Canada’s government engaged in mass surveillance of protest groups

A government document released last month in response to a freedom of information request sheds light on the extent to which Canada’s national security apparatus is spying on lawful protests.

The report, produced by the Government Operations Centre (GOC), a branch of Public Safety Canada, provides details on 600 protests, demonstrations and other public events, within Canada and internationally, which Canadian authorities have spied on since the beginning of 2006. The GOC report provides cursory details of each event, including its location, the organization responsible for it, and what it involved, as well as the name of the government agency that forwarded information about it to the GOC. These included Canada’s domestic intelligence service, CSIS, and the Royal Canadian Mounted Police (RCMP).

As well as environmentalist and First Nation protests, the list included demonstrations in major cities called by trade unions, and even public discussions at a number of universities. The list itself is by no means comprehensive; it only documents “protest” events that GOC acknowledges having received information on, not all the information collected and groups and events targeted by CSIS and RCMP. Moreover, it does not even begin to account for the vast quantities of online surveillance and wiretapping engaged in by Canadian spy agencies and their international allies.

GOC was established in 2004, and is ostensibly responsible for coordinating the federal government’s “emergency response” to natural disasters, accidents and other events of “national interest.”

An email obtained by the Ottawa Citizen last June revealed that GOC plans to vastly expand its collection of information. The message, sent to all federal agencies, stated, “The Government Operations Centre is seeking your assistance in compiling a comprehensive listing of all known demonstrations which will occur either in your geographical area or that may touch on your mandate.”

The use of such language makes clear that the mass surveillance being conducted by the Canadian government is aimed at the entire working class. Information is being collected on any and all opposition to the Conservative government’s policy of imperialist aggression abroad and attacks on democratic and social rights domestically.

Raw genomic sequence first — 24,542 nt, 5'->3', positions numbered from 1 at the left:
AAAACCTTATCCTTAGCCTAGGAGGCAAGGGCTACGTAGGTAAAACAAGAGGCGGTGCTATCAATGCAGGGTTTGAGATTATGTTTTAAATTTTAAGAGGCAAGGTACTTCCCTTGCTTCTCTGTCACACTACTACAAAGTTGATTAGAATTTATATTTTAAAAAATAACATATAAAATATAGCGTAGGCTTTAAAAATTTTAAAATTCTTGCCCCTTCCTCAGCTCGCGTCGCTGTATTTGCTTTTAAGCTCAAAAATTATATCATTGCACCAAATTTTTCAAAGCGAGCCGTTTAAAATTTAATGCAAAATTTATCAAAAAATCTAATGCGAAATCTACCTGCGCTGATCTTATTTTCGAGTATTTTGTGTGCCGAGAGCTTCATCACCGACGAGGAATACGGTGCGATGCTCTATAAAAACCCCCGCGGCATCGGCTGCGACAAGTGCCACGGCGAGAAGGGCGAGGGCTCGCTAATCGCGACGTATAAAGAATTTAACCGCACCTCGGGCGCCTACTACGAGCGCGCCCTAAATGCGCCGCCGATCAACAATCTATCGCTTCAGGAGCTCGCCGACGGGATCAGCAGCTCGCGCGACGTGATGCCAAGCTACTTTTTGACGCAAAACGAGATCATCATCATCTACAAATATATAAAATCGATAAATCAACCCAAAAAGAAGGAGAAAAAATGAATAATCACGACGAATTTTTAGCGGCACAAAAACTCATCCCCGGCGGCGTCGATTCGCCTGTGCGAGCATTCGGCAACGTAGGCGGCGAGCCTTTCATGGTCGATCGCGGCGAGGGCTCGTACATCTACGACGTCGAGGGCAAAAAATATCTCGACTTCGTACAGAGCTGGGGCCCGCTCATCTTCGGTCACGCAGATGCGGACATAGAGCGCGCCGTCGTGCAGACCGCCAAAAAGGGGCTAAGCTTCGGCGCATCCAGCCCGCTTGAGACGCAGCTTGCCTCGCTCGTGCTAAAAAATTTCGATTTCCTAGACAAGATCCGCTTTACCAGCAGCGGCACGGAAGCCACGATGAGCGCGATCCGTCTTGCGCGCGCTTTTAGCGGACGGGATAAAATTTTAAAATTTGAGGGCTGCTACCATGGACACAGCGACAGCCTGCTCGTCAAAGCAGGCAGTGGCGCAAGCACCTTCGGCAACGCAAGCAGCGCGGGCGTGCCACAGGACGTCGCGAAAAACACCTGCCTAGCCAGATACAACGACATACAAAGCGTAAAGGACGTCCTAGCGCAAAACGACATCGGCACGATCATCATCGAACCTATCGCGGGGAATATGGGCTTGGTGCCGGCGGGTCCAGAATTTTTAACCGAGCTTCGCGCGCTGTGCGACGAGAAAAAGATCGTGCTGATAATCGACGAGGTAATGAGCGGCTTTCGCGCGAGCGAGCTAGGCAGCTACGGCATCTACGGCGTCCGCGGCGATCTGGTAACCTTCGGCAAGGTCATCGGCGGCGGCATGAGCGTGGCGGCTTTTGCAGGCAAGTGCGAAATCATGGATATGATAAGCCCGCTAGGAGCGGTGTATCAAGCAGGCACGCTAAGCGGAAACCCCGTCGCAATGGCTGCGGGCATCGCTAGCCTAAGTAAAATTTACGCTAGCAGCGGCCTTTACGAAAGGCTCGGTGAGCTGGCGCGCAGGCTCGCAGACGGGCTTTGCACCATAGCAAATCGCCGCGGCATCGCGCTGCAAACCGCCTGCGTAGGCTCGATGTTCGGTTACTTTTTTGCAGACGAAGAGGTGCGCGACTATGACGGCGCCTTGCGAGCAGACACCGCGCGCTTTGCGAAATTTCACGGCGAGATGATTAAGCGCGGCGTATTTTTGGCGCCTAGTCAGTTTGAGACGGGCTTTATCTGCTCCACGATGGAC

This was confirmed by the range of events that were under surveillance according to the GOC’s response, made public on September 15, to the freedom of information request. Along with a broad range of domestic events, protests were also spied upon in areas where major Canadian corporations have significant interests, such as in Brazil’s mining sector and Bangladesh’s textile industry.

Coming just months after the Conservative government baldly asserted the right to gather and systematically peruse the metadata of Canadian’s electronic communications, the GOC report makes clear that the ruling elite is breaking with all remaining democratic constraints and increasingly employing police state methods of mass surveillance.

When these activities are questioned, state authorities invariably invoke the necessity of combating “terrorism,” with blanket spying on anti-government and left-wing protests justified on the grounds a “radical” element within them could turn violent.

Responding to the June order from the GOC requesting across-the-board information on all public demonstrations in the country, Wesley Wark of the University of Ottawa, an expert on intelligence, noted that the practice represented a fundamental breach of Canadians’ constitutional rights. “The very nature of the blanket request and its unlimited scope I think puts it way over the line in terms of lawful activity,” he told the Ottawa Citizen .

Wark’s comments are all the more damning given his own pro-state outlook. He has previously served on the prime minister’s “Advisory Council on National Security” and the “Canada Border Services Advisory Agency.”

Canada’s national security apparatus functions as a state within the state, operating largely outside the purview of the political elite, let alone the public, and any and all attempts to shed light on its anti-democratic activities are bitterly resisted by the various intelligence agencies and by the government.